AT&T, Sprint, T-Mobile, and Verizon Detail Plans for 'Next-Generation Mobile Authentication Platform'

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Last September, AT&T, Verizon, Sprint, and T-Mobile announced a team-up with the mission of developing a mobile authentication solution for both businesses and consumers. One of the main reasons the carriers created the "Mobile Authentication Taskforce" was to help users who have to manage "dozens of difficult-to-remember passwords" for numerous apps.

Today at Mobile World Congress, the taskforce has revealed more details about its upcoming platform, and set a launch date for later in 2018. AT&T said the solution will create a cryptographically verified phone number and "unique profile" that's specific to the user's smartphone or tablet, strengthened by processing attributes such as a network verified mobile number, IP address, SIM card attributes, phone number tenure, phone account type, and more. The solution will only work with apps authorized by the taskforce, and at the consent of the user.

carrier mobile taskforce
The companies' combined resources will further analyze data and activity patterns on a mobile network to predict, "with a high degree of certainty," whether the user is who they say they are.

Formed last year to develop a mobile authentication solution to help protect enterprises and consumers from identity theft, bank fraud, fraudulent purchases and data theft, the Mobile Authentication Taskforce has dedicated resources developing a highly secure and trusted multi-factor authentication platform powered by the carrier networks. The taskforce vision includes interoperability with GSMA's Mobile Connect technology.

To confirm a user's identity and allow them entry into their own secure data, the solution will also use machine learning, advanced analytics, and run a risk assessment engine with AI to confirm that all of this data matches -- or doesn't match -- the main user's identity. VentureBeat reported that the Mobile Authentication Taskforce's platform is expected to be "simpler and more secure" than current heavy-duty password and data protection solutions, like two-factor authentication.

According to the GSM Association, which represents the interests of mobile operators worldwide, the solution will not only provide mobile device owners with an easier way to manage passwords, but also help to "decrease fraud and identity theft, and increase trust in online transactions." With the four largest U.S. network carriers working together, AT&T said that the taskforce will bring "significant capabilities and insights" to build a modern security and identity protection system.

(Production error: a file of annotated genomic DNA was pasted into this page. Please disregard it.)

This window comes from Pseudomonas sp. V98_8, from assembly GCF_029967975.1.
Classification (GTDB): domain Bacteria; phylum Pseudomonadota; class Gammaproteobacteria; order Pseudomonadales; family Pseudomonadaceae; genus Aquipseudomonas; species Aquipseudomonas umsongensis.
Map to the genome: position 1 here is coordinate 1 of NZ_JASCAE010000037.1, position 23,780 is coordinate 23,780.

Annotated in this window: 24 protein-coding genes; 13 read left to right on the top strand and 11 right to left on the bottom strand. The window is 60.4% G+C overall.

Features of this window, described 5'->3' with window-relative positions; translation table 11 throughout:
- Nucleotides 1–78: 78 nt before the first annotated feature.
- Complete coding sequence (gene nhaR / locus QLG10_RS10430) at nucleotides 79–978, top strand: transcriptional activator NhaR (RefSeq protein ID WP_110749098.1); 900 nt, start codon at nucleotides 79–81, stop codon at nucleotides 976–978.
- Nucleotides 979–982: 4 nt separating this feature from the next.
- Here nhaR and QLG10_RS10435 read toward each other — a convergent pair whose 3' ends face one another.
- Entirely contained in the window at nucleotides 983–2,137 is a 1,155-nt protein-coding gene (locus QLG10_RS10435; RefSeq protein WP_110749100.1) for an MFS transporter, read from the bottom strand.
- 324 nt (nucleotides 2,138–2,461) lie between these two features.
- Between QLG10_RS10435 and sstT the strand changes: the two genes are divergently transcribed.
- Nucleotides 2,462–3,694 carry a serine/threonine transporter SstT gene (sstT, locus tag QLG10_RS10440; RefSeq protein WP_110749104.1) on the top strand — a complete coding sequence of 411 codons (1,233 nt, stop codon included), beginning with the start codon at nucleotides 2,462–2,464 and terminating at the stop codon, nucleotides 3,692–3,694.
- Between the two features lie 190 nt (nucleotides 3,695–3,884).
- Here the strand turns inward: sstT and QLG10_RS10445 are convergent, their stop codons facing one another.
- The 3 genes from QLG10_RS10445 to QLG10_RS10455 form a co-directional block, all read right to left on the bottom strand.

“As mobile becomes the remote control for day-to-day life, mobile identity is key to making things simpler and more secure for consumers,” said Alex Sinclair, Chief Technology Officer, GSMA. “The GSMA has been working with operators around the world to bring a consistent and interoperable, secure identity service and this taskforce will strengthen that effort by enabling a simple user experience quickly and conveniently in the US market.”

Ahead of the launch, registered developers will be able to submit to the taskforce and begin ensuring that their applications will be compatible with the new mobile authentication platform. This submission process itself will be highly secure as well, using "private and permissioned blockchain technology to help ensure application integrity."

Developers and other service providers will be able to sign up to participate as an application developer when the taskforce's website launches "later this year," and in the next few weeks internal trials of the system will begin.

Top Rated Comments

avanpelt Avatar
38 months ago
All I want from my mobile carrier right now is for them to be able to detect when caller ID has been spoofed to be the same area code and prefix as my cell number and then prevent that call from reaching my phone. That nonsense has gone on long enough.
Score: 33 Votes (Like | Disagree)
tkukoc Avatar
38 months ago
Because when I think secure.. I think mobile carriers.o_O
Score: 21 Votes (Like | Disagree)
rorschach Avatar
38 months ago
EFF Provides Evidence to Courts of Verizon Wireless, Sprint and AT&T Participation in NSA Spying ('https://www.eff.org/deeplinks/2015/09/eff-filings-show-phone-companies-participation-nsa-spying-no-state-secret')

The only question is whether anyone will be dumb enough to participate in this. You might as well skip the middlemen and just mail a list of your logins directly to the US government.
Score: 20 Votes (Like | Disagree)
cmwade77 Avatar
38 months ago
They can't even prevent people from spoofing caller ID, why would I trust them with something as sensitive as my passwords or anything at all related to logging in? Nope, not going to happen.
Score: 15 Votes (Like | Disagree)
mcdspncr Avatar
38 months ago
Not sure I fully understand all the tech involved in this, but there’s no way I’m letting the carriers have my passwords.

Also, ironic name for the taskforce - MAT, as in what we’ll feel like when the carriers and NSA walk all over our rights to privacy.
Score: 15 Votes (Like | Disagree)
luvbug Avatar
38 months ago
One rule in the modern world: Everything is a scam, everything. With that in mind, no thanks carriers.
Score: 9 Votes (Like | Disagree)

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